04/23/07 8:22am

Great Room from David Weekley Barden ModelChanneling Sarah Susanka, writer and architect Duo Dickinson snarks colorfully on Dumb Renovation Fads for Money magazine. Here’s some of what sucks about “the Great Room Craze of the 1980s”:

Weird Windows: All these windows and doorways are on the ground level and . . . also floating up on the second-story space, somehow reminiscent of a burned-out building. Also, how do you light such a space without it looking like a lobby in a Marriott?

Funny, but Dickinson’s targets aren’t just renovation fads—they’re staples of most current Houston new construction. That Great Room Craze may have arrived here late, but it’s making up for it by hanging around for a while. Dickinson’s improved proposal for great rooms (two attached, lower-ceilinged spaces) though, is Not-So-Small: “as much square footage as in a great room but with a more intimate, livable feel.”

Onto the next complaint: Oversized kitchens. “The distance between surfaces and appliances in this kitchen approaches the ridiculous,” reads the caption to a kitchen you might see featured here in, say, Paper City. “You’d need a map just to find the olive oil.”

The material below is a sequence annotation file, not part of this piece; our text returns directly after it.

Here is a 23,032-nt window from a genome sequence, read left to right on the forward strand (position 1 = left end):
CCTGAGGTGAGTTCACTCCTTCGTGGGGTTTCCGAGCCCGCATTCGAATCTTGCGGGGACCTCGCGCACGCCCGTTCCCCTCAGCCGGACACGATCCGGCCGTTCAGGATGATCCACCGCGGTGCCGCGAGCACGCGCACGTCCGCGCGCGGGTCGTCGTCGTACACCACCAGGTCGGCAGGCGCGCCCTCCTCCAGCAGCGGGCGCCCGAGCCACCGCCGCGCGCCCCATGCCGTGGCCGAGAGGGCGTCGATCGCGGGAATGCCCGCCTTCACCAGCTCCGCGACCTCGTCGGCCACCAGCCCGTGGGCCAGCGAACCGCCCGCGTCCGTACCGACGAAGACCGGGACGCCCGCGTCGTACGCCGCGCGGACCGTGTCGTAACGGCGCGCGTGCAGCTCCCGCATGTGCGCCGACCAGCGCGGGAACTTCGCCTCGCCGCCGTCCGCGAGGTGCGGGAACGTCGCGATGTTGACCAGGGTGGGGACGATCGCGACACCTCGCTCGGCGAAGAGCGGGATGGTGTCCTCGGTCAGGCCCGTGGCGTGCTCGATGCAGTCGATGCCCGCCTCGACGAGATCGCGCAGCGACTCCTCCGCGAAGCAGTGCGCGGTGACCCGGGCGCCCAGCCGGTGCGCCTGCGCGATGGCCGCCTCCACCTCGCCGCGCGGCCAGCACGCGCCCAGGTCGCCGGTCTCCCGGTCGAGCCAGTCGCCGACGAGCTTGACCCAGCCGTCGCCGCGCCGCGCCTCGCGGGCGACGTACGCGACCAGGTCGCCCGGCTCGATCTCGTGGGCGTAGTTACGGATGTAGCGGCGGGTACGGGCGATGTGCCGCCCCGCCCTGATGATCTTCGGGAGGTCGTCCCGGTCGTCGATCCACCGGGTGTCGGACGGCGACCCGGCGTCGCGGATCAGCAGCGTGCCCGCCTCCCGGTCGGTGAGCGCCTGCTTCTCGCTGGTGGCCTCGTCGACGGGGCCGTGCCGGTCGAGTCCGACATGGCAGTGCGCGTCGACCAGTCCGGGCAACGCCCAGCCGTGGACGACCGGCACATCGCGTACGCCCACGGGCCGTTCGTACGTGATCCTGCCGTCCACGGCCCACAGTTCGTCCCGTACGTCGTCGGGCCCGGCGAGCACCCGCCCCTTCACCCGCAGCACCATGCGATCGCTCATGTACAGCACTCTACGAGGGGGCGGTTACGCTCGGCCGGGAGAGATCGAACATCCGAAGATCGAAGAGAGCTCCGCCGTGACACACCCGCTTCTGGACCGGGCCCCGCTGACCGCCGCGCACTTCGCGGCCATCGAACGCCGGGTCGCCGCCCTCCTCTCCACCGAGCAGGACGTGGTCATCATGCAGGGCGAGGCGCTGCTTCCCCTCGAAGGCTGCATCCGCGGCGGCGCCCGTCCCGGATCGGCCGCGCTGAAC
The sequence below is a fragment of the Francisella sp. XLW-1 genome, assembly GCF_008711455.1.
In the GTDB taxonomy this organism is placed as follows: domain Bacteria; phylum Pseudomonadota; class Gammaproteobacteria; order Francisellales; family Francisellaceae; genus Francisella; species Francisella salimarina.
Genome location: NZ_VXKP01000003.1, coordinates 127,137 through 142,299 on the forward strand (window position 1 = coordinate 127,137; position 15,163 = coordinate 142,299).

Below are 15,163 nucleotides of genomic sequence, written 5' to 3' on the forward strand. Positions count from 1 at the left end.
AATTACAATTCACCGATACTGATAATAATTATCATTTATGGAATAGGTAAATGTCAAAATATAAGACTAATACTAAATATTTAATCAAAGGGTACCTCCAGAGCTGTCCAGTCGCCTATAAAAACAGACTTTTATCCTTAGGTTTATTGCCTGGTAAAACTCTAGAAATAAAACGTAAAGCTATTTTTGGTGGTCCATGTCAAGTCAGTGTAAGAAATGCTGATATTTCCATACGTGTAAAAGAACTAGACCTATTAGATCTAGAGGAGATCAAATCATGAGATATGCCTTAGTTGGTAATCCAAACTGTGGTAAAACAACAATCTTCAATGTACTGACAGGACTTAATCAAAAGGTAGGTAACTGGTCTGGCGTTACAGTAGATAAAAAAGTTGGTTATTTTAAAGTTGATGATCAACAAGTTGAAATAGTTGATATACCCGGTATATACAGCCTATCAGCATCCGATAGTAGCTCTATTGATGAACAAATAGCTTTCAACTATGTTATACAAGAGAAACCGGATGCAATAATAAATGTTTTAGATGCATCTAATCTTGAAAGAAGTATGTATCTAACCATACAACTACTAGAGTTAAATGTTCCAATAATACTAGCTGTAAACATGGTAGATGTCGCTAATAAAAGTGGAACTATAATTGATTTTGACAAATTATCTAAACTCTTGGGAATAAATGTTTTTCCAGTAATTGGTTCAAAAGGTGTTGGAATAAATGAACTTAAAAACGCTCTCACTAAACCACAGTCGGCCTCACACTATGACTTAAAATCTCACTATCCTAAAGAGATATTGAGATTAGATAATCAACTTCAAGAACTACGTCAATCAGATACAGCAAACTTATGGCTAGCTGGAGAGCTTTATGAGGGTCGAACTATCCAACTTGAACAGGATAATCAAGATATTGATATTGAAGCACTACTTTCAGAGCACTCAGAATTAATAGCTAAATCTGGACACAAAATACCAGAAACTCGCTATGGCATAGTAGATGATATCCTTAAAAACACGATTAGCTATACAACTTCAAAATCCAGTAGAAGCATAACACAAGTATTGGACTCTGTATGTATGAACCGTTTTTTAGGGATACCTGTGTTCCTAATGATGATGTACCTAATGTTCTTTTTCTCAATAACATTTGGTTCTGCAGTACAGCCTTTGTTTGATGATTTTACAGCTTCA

Dickinson’s suggested remedies are more Susanka-like, but without the cloying detail. Keep kitchen counters no more than four feet apart. Get rid of overhead cabinets and add a pantry . . .

Other complaints include “The Garage That Ate Your Home,” porches that block living-room light, and bad overhead lighting (“Recess Time Is Over . . . the end result of such an installation is a pockmarked ceiling that looks like a meeting room at a convention center.”)

Good luck bringing your fad-stopping sense to Houston homebuilders, Mr. Dickinson. Houston isn’t exactly the trend leader. We’ve still got a real-estate boom going on here, remember?

Photo: David Weekley Homes